LYNN — Two icons at the St. George Greek Orthodox Church were vandalized with “anti-Christian” symbolism over the weekend, which a parish official believes was a personal attack against the church.
The vandalism was discovered Saturday afternoon, but church officials believe it happened on Friday night.
Two of the church’s icons, an image of the Virgin Mary and one depicting Saint George, the saint for whom the church is named, were defaced with “anti-Christian” and “anti-religious” graffiti, with references to the devil and to anarchy, according to Arthur Argeros, president of the parish council.
There was more graffiti on the face of the South Common Street building. Spray-painted symbols included an upside down cross, the number 666, and an A with a circle, which represents anarchy, Argeros said.
“It was basically a hate crime,” said Argeros. “(It was) hurtful. It was an attack against the church and Christianity. It was targeted because they put it on the two icons.”
Lynn Police is investigating the incident, which Lt. Rick Donnelly said was reported to the department on Sunday. He said there were at least three other incidents of similar vandalism that occurred in the same general area over the weekend. The same paint was used to depict the same markings, Donnelly said.
“It appears to be related (and) it could be the same person,” Donnelly said.
St. George has surveillance cameras, Argeros said, but they were turned off because of an ongoing construction project.
The vandalism at the church was condemned by His Metropolitan Methodios, the spiritual leader of the Greek Orthodox Metropolis of Boston, which includes all of Massachusetts, Maine, New Hampshire, Rhode Island, Vermont, and four towns in Connecticut.
“The clergy and laity that comprise the Metropolis of Boston join me in expressing our sadness over the criminal vandalism perpetrated against the St. George Parish in Lynn,” said Metropolitan Methodios in a statement. “The desecration of the icons at the entrance of this historic church was a disgraceful act of disturbed individuals. We pray that they seek and receive the spiritual, psychological and emotional help they need to heal their troubled souls.”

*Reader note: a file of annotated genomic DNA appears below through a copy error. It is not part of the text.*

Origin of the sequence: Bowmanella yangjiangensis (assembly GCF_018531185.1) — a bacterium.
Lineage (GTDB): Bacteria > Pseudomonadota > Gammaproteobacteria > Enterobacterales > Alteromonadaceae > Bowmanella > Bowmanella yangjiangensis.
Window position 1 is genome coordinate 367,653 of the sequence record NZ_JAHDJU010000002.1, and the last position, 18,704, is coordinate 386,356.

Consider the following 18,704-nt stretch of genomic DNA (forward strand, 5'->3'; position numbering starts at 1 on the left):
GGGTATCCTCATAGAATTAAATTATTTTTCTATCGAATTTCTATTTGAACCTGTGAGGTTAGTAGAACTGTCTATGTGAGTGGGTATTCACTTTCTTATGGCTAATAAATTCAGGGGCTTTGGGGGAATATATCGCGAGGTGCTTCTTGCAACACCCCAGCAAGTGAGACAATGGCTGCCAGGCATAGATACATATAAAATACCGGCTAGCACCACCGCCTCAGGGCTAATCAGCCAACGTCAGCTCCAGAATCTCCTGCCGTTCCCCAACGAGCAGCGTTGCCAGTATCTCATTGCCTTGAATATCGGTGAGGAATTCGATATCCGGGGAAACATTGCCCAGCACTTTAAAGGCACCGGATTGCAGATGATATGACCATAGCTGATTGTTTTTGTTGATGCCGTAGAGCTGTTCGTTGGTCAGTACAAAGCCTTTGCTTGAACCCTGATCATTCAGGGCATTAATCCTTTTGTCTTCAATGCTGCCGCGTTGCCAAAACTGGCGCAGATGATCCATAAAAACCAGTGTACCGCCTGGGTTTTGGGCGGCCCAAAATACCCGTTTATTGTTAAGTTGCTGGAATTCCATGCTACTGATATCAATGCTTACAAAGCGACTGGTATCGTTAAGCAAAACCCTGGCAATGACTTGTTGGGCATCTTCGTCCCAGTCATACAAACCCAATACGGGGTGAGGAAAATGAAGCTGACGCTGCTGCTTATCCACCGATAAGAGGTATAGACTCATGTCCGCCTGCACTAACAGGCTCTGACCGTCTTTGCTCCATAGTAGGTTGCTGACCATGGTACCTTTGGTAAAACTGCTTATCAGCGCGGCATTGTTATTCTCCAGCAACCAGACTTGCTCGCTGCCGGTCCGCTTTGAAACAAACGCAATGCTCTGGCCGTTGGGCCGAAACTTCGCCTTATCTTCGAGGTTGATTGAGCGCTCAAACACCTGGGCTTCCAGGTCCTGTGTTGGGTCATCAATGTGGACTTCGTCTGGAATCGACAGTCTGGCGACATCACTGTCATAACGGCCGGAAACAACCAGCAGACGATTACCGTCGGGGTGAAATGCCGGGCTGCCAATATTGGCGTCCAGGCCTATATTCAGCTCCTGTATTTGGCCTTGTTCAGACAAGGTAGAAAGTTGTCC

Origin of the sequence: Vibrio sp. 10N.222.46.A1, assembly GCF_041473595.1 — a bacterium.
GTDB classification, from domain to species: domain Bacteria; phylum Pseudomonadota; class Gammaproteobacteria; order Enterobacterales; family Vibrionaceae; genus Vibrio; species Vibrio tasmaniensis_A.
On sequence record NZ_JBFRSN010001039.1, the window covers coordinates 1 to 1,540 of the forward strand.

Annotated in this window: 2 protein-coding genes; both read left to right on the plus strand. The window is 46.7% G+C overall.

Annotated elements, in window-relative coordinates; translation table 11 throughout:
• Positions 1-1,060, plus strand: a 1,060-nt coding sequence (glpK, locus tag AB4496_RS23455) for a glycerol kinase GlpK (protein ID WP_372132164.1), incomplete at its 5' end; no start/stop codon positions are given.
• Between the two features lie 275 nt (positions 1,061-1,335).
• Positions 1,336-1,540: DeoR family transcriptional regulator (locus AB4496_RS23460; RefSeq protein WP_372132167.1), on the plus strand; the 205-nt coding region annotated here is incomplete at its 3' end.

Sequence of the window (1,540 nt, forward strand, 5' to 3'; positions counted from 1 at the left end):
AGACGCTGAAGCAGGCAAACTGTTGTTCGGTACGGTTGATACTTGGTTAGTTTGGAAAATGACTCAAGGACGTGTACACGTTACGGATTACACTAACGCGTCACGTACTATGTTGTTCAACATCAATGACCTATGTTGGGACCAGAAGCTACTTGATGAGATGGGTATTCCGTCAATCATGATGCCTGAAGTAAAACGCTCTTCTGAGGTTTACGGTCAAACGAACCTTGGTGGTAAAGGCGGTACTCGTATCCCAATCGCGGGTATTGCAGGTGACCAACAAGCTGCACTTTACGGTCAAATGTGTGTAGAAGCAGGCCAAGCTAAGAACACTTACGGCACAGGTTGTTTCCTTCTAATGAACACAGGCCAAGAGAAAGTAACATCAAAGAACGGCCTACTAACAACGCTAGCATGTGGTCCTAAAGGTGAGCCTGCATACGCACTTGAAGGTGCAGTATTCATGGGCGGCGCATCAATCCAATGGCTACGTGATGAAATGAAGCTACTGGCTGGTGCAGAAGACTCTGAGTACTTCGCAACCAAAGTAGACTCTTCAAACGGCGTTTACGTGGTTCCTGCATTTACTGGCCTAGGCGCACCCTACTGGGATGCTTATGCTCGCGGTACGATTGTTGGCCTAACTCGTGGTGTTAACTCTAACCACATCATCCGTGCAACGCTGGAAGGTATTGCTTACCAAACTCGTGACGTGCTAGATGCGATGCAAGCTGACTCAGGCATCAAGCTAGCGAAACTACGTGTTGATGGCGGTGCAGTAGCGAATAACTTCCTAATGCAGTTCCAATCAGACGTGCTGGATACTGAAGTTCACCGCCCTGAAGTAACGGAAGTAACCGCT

The Greek Orthodox community in Lynn was incorporated on April 5, 1905. A pioneer group of Greek people established the church for the purpose of perpetrating their religious and cultural heritage, which has since grown into one of the largest religious congregations, not only in the city of Lynn, but also in the Greek Archdiocese of America, according to a history of St. George on its website.
The vandalism at the church, which occurred a week after its popular annual “St. George Lynn Grecian Festival,” was also denounced by several city officials. The incident follows several other recent instances of hateful graffiti and vandalism in the city, which included anti-Semitic symbolism on downtown murals and anti-Semitic and racist imagery inside a controversial proposed marijuana shop on the Lynn/Saugus line.
“We’re all appalled by it,” said City Councilor-at-Large Brian LaPierre. “To happen at a church brings it to the next level. It’s saddening. It’s troubling. As elected officials, we’re asking for it to stop. We’re asking for the culprits to be prosecuted.”
Hateful vandalism is not welcome and will not be tolerated in a diverse city like Lynn, added LaPierre.
Councilor-at-Large Brian Field said the uptick in similar acts of vandalism in the past few months is disturbing, but that it’s prompted a necessary discussion.
“To see something like this, it’s certainly targeted,” said Field. “It’s not a little kid playing around. It’s certainly filled with hate (and) discriminatory. It hurts a lot of people. We stand united. There’s no place for hate in Lynn.”